When one person suffers from a delusion, it is called insanity. When many people suffer from a delusion it is called a Religion. author/philosopher Robert M. Pirsig

A delusion is something that people believe in despite a total lack of evidence. Richard Dawkins

Are these opinions about religion, specifically Christianity, really accurate and true? Are Christians delusional people with a blind faith? Dr. John Lennox, the famous British mathematician and philosopher, recently tackled these questions in a YouTube video of a talk he gave in Washington, DC. One of the first things he did in the talk is establish the proper semantics for what a delusion is and what faith is.

Delusion: a persistent false belief held in the face of strong contradictory evidence, especially as a symptom of psychiatric disorder.

(Dr. John Lennox–Science and God (July 1, 2016, 1 hr., 36 min.))

Dr. Lennox makes the point after highlighting this definition that when you use a term outside your “professional zone of confidence,” the first “ground rule” is that “you check with the experts in the field you’re wandering into.” So he asked some top psychiatrists if religion was a delusion. One of the responses he got was from Andrew Sims, a former president of the Royal College of Psychiatrists in Britain, who said the idea of calling religion a delusion was “erroneous and innately hostile.” Sims went on to say, “Although the content of delusion may be religious, the whole of belief, of itself, is not and cannot be a delusion.”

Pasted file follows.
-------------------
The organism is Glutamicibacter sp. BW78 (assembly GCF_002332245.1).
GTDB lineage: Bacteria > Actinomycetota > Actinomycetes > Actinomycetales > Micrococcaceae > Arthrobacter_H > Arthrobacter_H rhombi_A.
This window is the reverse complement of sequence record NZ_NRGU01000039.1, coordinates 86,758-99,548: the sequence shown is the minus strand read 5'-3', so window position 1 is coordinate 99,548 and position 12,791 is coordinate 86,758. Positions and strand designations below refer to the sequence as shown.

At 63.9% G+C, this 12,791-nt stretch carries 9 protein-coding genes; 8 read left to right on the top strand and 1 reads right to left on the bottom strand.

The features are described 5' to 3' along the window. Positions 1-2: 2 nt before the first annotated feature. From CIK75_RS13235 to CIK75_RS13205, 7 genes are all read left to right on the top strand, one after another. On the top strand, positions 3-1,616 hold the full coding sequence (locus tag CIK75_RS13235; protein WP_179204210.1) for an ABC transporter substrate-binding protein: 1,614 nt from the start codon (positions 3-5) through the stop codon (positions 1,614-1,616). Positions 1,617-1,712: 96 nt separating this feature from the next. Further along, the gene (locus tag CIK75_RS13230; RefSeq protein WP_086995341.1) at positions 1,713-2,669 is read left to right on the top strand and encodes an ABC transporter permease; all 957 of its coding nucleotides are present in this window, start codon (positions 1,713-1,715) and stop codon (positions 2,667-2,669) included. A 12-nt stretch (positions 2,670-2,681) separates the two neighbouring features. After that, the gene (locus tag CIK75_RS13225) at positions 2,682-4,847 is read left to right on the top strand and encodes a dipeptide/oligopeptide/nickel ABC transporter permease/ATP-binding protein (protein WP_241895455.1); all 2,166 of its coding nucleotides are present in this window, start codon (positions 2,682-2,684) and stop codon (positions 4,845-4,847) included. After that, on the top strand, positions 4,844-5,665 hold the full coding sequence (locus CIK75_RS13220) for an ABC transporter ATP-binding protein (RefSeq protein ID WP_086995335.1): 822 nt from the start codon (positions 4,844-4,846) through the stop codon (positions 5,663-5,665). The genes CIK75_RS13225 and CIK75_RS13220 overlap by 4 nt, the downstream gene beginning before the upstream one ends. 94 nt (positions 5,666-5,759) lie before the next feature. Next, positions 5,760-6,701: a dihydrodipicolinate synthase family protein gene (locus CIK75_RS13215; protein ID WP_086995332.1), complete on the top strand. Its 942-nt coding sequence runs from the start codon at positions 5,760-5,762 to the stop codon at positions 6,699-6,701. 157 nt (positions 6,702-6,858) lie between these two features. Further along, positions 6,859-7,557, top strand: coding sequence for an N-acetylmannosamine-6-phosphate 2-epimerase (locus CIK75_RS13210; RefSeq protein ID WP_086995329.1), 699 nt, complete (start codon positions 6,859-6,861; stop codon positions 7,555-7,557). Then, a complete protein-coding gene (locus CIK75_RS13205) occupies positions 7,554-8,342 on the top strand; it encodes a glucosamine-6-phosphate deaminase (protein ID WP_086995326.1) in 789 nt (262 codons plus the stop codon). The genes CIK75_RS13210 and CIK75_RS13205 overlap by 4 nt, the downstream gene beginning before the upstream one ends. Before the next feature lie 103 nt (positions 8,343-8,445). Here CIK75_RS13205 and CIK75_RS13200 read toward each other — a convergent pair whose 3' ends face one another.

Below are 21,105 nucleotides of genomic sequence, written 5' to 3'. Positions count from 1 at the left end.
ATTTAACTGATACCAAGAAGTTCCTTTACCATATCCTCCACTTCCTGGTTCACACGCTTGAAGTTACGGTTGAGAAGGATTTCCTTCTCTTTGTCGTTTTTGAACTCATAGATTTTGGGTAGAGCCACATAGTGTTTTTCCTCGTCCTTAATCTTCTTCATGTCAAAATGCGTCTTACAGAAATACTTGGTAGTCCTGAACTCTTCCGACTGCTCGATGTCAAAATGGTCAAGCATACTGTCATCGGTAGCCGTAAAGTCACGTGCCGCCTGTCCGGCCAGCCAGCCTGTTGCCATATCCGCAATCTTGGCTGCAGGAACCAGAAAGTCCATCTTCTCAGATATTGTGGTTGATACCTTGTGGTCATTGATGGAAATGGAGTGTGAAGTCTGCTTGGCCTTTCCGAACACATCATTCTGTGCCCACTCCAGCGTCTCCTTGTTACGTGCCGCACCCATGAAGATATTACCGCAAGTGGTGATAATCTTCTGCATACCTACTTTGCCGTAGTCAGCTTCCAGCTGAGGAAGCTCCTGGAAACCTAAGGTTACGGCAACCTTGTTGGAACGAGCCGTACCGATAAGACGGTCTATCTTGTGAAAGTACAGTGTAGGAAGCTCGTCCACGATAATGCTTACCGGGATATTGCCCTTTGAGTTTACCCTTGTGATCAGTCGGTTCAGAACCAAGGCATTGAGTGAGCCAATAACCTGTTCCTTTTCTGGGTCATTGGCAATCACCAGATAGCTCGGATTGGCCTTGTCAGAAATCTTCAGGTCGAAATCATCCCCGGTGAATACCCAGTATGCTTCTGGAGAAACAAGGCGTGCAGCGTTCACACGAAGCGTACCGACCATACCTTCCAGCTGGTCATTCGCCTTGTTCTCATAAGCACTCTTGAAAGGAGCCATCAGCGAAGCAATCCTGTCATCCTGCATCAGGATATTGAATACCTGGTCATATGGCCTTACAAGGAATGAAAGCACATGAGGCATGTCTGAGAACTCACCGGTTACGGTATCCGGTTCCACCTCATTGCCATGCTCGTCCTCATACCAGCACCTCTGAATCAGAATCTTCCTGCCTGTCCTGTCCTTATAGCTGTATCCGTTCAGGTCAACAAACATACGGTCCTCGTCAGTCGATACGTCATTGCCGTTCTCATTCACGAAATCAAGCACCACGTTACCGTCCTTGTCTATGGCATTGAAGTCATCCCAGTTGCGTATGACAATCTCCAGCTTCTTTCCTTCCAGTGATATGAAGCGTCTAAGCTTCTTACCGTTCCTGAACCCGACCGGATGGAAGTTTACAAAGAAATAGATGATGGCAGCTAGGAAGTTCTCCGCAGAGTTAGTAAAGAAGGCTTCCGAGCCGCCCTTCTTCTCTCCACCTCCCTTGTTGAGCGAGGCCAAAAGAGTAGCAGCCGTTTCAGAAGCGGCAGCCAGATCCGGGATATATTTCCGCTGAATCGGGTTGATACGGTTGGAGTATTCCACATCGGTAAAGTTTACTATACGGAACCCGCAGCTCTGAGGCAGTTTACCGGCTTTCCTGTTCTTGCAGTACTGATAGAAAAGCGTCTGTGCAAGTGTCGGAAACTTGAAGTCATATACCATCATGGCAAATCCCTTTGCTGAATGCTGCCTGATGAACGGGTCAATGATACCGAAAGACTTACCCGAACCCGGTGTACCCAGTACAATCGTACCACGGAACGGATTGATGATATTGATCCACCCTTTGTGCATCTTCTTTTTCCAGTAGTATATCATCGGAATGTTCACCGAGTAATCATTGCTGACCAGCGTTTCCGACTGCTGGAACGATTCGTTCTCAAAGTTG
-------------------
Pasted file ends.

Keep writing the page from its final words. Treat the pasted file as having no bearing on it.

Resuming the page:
Lennox explained that Sims based these conclusions on the many studies that have been done revealing a whole host of positive life enhancements religion brings to the table, such as studies showing prayer helps sick people heal, the physical benefits of fasting, or the longevity of those who attend religious services. This type of evidence from experts in their fields expose the dangerous mindset that atheists have when they aren’t making themselves aware of such expert evidence from fields outside their own profession, according to Lennox. It points out atheists, particularly Dawkins, are not playing by the basic rules of making sound arguments and twist words to their liking–“intellectual dishonesty,” as Lennox calls it. This is further shown when one considers the real definition of “faith” and how atheists confuse it with the term “blind faith” as follows:

Faith, being belief that isn’t based on evidence, is the principal vice of any religion. Richard Dawkins

However, the Oxford English Dictionary says “faith” is (1) belief, trust; (2) that which produces belief, evidence, token, pledge, engagement; (3) trust in its objective aspect, troth, observance of trust, fidelity; (4) confidence, reliance, and belief proceeding from reliance on testimony or authority. The Bible presents the evidence on which the Christian faith is based. “It’s very important to make extremely clear that what we mean is we’re committed to something on the basis of evidence and to explain that evidence to them,” says Lennox.

Using the same definition of faith, it becomes clear atheism is itself a faith since they have faith in science even when it does not answer every question, such as “What is my ultimate purpose for being in this world?”, or “How can we quantify beauty?” Therein lies the blatant lies of the atheist who attacks Christians by misusing terms and for being guilty of what they themselves accuse Christians of–having a belief system.

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